Sneaker of the Summer: Will It Be Rihanna's Fenty Pumas or Kanye's Yeezys?

Kanye West performs as part of the 2011 Coachella Valley Music & Arts Festival at the Empire Polo Field on April 17, 2011 in Indio, Calif.
Tim Mosenfelder/WireImage

Kanye West performs as part of the 2011 Coachella Valley Music & Arts Festival at the Empire Polo Field on April 17, 2011 in Indio, Calif. 

At this point, both Kanye West and Def Jam labelmate Rihanna, have solidified themselves as more than massive pop stars. Their reach has also proven to extend to the fashion industry, where the two have been extremely successful with their latest endeavors as sneaker designers: Both West with his Yeezy Boosts from Adidas, and Rihanna with her Fenty Creepers by Puma, have become hot-ticket items for stylish fans; even their celeb peers rock their sneaks, with model Gigi Hadid wearing several Fenty colorway and Justin Bieber often spotted in Yeezys. 

Recently, the next chapters of Rihanna and Kanye’s lines have been announced. Last weekend Puma officially released her Fenty Trainer Hi, a $190 high top sneaker in two colorways, Cypress (forest green) and Sesame (nude). They’re also releasing the black and white pairs on June 29. And while there hasn’t been a release date attached to the next Yeezys, West’s close friend Ibn Jasper posted a picture on Instagram that set social media ablaze with excitement. 

“Yeezy Season 6,” he captioned a shot with his hand wrapped around a tan and off-white runner, revealing the next shoe to come from his rap superstar buddy. It appears to not have the boost technology of his prior Adidas sneakers, but fans will have to wait to see them in person. 


Yeezy Season 6

A post shared by Ibn Jasper (@ibnjasper) on

Buyers for sneaker stores across the country can’t wait to get more new product from Rihanna and West in their stores this year. 

“I think both shoes are dope,” says Anthony “Munch” Steele, Field Marketing Manager at Philadelphia's Villa. “They’re assisting with changing the sneaker game culture today. Rihanna and Kanye play a major role in creating different fashion trends. The lines for both Rihanna’s Fenty and Kanye’s Yeezy sneakers are insane.” 

A sneakerhead himself, Munch admits that he’s prone to buying two pairs of every Yeezy that come out. Just being able to actually get some may be the greatest perk of his job -- they’re pretty hard to come by (originally sold at $350, now dealt on Ebay for thousands). “Our company usually gets limited quantities in both Yeezy and Fenty products,” says Steele. “But that's across the entire retail chain.”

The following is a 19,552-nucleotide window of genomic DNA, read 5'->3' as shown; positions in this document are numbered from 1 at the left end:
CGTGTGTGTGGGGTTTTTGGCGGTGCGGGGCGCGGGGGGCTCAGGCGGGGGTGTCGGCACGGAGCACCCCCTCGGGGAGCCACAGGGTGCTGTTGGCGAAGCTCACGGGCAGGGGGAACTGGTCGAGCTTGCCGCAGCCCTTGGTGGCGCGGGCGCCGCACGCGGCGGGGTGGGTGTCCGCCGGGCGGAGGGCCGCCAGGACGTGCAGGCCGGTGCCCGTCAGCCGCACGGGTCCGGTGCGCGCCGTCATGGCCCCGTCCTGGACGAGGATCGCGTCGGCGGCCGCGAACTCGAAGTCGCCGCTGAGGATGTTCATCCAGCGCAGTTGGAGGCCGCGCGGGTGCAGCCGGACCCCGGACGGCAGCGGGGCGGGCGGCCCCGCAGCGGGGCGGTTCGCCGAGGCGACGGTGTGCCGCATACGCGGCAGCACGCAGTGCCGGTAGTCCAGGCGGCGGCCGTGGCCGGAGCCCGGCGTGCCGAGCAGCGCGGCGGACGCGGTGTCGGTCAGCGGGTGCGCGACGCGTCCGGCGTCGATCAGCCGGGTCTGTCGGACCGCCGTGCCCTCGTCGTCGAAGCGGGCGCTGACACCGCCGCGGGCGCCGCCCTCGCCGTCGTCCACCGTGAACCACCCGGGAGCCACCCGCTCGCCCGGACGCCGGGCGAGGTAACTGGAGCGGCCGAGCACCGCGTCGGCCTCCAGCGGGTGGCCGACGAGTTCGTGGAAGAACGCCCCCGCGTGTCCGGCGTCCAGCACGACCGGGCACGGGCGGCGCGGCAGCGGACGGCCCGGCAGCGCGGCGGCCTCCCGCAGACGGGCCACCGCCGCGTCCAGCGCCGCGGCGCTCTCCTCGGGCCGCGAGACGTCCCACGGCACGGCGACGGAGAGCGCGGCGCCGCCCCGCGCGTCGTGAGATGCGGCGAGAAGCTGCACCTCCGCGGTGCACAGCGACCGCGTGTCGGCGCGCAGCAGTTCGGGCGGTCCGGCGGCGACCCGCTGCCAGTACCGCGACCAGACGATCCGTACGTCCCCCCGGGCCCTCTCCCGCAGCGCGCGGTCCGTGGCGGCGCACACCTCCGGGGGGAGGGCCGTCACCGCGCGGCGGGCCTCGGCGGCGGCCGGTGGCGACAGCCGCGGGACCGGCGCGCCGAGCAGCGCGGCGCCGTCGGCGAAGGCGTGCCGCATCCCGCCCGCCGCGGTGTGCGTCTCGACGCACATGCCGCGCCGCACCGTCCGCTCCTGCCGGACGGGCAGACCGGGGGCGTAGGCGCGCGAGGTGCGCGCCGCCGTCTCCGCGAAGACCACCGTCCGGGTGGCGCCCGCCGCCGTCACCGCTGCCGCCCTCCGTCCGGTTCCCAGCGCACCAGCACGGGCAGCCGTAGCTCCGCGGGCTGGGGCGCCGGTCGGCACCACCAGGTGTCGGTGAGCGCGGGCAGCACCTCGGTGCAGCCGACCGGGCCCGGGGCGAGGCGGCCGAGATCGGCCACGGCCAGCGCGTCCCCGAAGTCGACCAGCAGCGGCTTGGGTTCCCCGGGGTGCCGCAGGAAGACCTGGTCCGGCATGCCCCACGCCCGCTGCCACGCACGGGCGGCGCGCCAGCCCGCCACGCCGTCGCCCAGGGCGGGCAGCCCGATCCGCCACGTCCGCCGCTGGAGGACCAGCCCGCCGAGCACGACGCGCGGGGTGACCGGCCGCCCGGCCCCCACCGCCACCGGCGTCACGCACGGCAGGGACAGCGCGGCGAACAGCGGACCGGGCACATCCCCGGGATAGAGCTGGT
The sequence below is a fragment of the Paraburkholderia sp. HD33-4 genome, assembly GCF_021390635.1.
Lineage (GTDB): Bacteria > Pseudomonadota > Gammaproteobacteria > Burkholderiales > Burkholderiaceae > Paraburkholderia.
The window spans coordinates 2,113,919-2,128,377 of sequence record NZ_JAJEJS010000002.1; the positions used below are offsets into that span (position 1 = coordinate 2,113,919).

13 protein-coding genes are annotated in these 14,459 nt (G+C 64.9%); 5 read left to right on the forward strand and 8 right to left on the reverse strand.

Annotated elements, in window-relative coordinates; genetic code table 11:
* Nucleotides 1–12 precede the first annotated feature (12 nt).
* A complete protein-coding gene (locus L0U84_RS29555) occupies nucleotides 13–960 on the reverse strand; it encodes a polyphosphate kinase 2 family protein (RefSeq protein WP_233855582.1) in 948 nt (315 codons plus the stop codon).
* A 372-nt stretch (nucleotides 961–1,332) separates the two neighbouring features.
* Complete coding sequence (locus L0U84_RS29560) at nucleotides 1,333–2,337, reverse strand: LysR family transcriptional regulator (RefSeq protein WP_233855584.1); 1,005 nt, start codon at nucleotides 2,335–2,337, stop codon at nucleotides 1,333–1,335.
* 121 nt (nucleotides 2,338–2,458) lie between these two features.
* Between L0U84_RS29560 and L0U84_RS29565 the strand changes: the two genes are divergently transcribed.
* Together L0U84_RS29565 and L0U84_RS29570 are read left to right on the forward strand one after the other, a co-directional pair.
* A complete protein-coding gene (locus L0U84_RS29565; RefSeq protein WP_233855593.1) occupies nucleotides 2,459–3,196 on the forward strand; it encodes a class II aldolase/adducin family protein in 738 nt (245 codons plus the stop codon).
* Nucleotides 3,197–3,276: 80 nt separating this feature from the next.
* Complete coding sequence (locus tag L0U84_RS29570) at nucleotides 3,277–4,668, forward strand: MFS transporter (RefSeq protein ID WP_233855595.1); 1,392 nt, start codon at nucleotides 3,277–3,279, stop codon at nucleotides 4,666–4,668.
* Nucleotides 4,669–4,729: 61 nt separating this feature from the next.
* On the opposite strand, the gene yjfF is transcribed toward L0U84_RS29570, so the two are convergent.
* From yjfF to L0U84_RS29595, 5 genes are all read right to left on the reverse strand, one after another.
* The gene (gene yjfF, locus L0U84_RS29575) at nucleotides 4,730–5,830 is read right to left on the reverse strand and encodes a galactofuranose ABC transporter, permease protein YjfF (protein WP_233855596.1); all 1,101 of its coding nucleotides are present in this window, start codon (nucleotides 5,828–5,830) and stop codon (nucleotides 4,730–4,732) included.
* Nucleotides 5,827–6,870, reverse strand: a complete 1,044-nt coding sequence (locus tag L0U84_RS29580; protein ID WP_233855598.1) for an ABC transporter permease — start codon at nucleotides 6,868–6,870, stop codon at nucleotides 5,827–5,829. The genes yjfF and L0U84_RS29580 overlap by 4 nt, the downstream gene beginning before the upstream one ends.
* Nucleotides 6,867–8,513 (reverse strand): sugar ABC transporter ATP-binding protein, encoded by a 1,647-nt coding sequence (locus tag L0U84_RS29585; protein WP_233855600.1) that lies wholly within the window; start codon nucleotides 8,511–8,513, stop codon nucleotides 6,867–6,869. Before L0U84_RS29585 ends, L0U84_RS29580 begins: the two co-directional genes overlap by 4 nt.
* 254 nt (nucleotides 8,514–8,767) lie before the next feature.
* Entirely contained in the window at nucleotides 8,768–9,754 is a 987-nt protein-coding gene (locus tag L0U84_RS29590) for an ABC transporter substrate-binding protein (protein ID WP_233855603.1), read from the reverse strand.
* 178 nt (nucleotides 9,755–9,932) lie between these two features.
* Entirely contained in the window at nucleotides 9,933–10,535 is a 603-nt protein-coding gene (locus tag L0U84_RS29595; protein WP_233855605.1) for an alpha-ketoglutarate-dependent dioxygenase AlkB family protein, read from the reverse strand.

Munch explains that both typically sell out within a day, though Kanye’s move just a bit faster -- within an hour. Alexander McMeen, Marketing Director/Community Relations/Co-Founder of Nashville shop Rooted, shares the same experience.“You see lines around the block for these products,” he says of ravenous shoppers. “You enter a million raffles and pray that you get selected for one. You hop online on a release day and wait for hours for your chance to either beat the bots, or be the bot, so you can either stunt on your friends with the latest hot sneaker or toss it on a website where you can make a 100 percent-to-1000 percent return on your investment.”

He’s also noticing that pop stars are replacing what super popular athletes brought to fashion eras ago. “Growing up, it was all about what athletes were wearing, from Michael Jordan to Deion Sanders to Shaq and Penny,” McMeen says. “But now we've seen this shift from athletes to artists who now own the stage for these brands. Pop culture now references high-end designers like Rick Owens, Raf Simons and Balenciaga. Rappers no longer want to be athletes; they want to be fashion designers. You see this with A$AP Mob and VLONE. A lot of it goes back to Kanye West and what he has been able to accomplish. He isn't on trend, he is the trend. Rihanna is doing something similar in the women's fashion world." 

It’s clear that the hottest, most-coveted sneakers of the summer will come from West and Rihanna. The only question is who'll actually be able to get them.


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